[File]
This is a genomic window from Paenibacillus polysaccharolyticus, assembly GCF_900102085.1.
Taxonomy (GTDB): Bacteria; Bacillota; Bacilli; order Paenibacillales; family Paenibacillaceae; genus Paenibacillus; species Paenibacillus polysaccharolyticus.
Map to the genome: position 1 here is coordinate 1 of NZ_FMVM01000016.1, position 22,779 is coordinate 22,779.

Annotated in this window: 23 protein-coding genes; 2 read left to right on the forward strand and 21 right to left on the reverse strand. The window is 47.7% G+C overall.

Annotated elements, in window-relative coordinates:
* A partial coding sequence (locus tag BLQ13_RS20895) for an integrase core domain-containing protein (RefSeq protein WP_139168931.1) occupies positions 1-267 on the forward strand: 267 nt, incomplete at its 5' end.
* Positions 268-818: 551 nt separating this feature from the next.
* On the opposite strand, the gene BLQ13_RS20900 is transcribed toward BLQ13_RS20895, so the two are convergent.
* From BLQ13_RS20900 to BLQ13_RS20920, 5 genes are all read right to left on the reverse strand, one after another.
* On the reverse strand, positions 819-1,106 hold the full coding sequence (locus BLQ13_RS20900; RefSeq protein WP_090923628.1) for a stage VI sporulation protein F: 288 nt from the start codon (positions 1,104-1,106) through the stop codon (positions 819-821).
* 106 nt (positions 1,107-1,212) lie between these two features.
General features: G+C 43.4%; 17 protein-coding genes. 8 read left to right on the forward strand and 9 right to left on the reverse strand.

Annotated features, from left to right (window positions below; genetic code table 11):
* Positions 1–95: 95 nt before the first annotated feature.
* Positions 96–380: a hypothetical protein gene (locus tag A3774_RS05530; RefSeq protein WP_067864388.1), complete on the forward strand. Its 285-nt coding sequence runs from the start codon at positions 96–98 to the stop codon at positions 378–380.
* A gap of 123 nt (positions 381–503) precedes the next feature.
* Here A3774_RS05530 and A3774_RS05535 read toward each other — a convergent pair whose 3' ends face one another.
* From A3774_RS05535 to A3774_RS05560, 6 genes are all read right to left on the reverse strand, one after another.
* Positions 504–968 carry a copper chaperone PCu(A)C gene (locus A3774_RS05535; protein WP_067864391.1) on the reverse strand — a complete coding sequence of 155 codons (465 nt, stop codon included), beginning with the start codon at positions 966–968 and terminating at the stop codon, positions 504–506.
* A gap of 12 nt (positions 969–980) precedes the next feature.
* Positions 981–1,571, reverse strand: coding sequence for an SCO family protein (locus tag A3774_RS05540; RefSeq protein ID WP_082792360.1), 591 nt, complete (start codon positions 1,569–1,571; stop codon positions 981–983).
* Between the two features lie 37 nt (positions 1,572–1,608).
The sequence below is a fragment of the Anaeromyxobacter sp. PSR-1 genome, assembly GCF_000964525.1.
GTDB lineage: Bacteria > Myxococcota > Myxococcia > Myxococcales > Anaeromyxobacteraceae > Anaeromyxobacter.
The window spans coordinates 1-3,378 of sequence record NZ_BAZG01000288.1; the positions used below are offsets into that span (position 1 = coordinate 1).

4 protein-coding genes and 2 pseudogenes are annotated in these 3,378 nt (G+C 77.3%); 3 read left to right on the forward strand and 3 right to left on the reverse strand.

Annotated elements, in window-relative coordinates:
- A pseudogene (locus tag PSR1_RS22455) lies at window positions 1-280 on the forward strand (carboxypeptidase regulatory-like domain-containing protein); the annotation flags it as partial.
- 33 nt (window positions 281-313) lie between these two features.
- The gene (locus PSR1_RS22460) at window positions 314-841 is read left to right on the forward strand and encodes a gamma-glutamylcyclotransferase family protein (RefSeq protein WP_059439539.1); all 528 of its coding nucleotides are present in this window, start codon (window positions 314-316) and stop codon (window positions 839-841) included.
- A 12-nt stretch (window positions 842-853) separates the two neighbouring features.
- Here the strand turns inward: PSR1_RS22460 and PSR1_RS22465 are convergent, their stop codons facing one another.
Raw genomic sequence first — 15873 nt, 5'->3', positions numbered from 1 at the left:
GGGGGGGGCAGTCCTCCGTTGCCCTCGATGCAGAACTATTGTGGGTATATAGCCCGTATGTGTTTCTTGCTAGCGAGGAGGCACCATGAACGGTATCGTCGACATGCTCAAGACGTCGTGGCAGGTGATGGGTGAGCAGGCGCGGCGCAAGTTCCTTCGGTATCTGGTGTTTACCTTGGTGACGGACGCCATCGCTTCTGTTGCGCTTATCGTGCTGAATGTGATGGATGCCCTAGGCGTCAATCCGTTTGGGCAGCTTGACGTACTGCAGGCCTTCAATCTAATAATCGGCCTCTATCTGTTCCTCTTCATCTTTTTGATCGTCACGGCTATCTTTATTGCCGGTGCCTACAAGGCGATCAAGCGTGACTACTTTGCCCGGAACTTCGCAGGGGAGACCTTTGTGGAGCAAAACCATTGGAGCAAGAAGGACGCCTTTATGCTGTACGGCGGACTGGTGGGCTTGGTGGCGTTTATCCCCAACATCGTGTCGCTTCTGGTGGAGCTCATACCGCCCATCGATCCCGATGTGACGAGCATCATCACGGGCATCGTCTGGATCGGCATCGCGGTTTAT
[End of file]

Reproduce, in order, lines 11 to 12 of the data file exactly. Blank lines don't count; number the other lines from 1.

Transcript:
* 106 nt (positions 1,107-1,212) lie between these two features.
General features: G+C 43.4%; 17 protein-coding genes. 8 read left to right on the forward strand and 9 right to left on the reverse strand.